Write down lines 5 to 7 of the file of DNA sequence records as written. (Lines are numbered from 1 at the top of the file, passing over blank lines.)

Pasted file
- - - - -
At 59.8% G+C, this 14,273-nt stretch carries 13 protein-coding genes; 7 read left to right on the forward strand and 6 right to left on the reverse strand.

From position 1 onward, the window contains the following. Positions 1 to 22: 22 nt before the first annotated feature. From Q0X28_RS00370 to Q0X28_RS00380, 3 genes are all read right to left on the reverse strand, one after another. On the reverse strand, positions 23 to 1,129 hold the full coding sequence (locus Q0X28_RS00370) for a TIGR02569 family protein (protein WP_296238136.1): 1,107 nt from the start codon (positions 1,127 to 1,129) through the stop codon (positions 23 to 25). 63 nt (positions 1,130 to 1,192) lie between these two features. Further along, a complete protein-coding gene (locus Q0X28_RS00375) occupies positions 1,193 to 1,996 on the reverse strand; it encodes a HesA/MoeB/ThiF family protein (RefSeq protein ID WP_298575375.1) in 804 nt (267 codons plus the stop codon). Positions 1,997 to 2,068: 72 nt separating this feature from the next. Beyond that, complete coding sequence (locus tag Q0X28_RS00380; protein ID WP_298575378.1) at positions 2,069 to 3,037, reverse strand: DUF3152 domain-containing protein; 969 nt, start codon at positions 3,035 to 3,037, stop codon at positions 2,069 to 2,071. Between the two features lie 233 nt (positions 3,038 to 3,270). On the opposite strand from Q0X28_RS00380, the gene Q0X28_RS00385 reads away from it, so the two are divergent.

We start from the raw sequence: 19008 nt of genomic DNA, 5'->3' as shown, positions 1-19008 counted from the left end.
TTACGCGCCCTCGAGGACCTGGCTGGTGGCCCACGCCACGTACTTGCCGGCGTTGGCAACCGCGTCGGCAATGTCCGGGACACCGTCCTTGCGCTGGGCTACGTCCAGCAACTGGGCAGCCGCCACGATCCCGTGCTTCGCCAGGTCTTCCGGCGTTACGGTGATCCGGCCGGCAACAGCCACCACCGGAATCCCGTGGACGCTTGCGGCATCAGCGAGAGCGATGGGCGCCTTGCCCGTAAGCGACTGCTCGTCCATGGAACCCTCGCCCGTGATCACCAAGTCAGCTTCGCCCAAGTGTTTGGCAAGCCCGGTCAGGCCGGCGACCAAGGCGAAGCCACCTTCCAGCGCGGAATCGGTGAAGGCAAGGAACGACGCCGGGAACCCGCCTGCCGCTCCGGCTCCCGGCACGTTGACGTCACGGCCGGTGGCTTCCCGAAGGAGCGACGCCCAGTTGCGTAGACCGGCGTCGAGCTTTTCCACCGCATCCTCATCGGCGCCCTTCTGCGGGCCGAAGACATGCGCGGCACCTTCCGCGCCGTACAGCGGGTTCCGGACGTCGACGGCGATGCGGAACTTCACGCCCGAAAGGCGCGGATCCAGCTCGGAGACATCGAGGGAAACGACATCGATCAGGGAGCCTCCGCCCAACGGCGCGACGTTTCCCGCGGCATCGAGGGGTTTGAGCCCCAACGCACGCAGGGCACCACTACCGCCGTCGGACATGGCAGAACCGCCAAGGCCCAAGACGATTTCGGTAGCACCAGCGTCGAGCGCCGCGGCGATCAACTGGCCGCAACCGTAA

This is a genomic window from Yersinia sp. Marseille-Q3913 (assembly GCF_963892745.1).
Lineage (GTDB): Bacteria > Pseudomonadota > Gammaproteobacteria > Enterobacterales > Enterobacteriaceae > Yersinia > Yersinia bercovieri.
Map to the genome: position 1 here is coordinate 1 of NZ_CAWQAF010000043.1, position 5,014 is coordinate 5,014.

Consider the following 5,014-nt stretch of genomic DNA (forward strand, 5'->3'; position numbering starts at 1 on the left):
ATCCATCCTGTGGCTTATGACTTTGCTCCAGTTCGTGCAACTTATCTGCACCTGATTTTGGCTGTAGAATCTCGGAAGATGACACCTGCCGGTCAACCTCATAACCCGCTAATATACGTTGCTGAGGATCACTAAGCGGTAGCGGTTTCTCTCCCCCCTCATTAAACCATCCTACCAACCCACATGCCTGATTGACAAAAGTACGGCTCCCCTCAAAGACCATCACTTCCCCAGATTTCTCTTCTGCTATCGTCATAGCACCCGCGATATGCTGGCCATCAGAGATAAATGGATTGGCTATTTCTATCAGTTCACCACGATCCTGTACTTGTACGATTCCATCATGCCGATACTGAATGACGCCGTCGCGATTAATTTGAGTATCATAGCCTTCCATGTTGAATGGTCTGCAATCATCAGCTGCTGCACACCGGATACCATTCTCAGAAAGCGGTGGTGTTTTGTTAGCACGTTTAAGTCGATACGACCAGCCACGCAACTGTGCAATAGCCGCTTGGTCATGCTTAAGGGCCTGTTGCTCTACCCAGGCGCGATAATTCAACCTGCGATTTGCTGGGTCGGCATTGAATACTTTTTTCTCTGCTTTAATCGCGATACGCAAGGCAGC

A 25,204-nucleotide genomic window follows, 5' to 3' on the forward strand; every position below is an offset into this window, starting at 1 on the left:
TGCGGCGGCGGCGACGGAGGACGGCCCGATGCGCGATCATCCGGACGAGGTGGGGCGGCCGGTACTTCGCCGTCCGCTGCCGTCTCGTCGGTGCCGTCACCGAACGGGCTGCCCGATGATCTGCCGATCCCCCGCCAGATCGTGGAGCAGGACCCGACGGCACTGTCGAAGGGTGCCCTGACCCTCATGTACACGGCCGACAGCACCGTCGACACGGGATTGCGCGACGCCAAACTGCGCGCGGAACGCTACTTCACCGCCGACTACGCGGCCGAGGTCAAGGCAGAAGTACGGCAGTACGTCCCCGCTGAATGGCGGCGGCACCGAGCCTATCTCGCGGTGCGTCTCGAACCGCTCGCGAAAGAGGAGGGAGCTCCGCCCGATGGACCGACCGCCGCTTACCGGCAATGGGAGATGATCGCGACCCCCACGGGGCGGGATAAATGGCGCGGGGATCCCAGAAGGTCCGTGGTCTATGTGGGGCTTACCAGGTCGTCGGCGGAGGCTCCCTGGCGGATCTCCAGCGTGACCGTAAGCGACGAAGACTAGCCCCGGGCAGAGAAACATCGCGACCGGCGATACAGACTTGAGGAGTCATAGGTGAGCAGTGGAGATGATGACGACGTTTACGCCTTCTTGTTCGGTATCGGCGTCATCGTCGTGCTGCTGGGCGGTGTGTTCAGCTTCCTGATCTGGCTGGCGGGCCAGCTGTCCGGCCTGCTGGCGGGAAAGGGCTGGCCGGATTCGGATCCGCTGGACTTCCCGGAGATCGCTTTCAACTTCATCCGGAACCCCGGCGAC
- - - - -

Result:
This is a genomic window from Yersinia sp. Marseille-Q3913 (assembly GCF_963892745.1).
Lineage (GTDB): Bacteria > Pseudomonadota > Gammaproteobacteria > Enterobacterales > Enterobacteriaceae > Yersinia > Yersinia bercovieri.
Map to the genome: position 1 here is coordinate 1 of NZ_CAWQAF010000043.1, position 5,014 is coordinate 5,014.